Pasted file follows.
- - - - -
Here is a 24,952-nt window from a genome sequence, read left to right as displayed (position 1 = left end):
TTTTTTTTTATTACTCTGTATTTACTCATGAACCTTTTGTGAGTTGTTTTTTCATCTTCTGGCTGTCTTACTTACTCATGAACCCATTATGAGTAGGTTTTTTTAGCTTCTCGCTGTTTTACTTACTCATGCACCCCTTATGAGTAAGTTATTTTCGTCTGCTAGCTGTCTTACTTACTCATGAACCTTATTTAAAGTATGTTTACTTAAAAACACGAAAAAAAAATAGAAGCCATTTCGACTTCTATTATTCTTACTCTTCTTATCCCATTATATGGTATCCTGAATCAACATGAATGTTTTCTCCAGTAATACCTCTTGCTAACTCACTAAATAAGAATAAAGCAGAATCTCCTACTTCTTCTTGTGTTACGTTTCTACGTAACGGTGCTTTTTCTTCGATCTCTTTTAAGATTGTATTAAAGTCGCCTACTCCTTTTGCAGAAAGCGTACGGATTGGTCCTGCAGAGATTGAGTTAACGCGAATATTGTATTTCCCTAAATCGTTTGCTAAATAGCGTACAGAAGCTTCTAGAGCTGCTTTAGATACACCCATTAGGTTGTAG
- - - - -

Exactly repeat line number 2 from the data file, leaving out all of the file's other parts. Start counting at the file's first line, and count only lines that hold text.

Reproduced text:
TTTTTTTTTATTACTCTGTATTTACTCATGAACCTTTTGTGAGTTGTTTTTTCATCTTCTGGCTGTCTTACTTACTCATGAACCCATTATGAGTAGGTTTTTTTAGCTTCTCGCTGTTTTACTTACTCATGCACCCCTTATGAGTAAGTTATTTTCGTCTGCTAGCTGTCTTACTTACTCATGAACCTTATTTAAAGTATGTTTACTTAAAAACACGAAAAAAAAATAGAAGCCATTTCGACTTCTATTATTCTTACTCTTCTTATCCCATTATATGGTATCCTGAATCAACATGAATGTTTTCTCCAGTAATACCTCTTGCTAACTCACTAAATAAGAATAAAGCAGAATCTCCTACTTCTTCTTGTGTTACGTTTCTACGTAACGGTGCTTTTTCTTCGATCTCTTTTAAGATTGTATTAAAGTCGCCTACTCCTTTTGCAGAAAGCGTACGGATTGGTCCTGCAGAGATTGAGTTAACGCGAATATTGTATTTCCCTAAATCGTTTGCTAAATAGCGTACAGAAGCTTCTAGAGCTGCTTTAGATACACCCATTAGGTTGTAG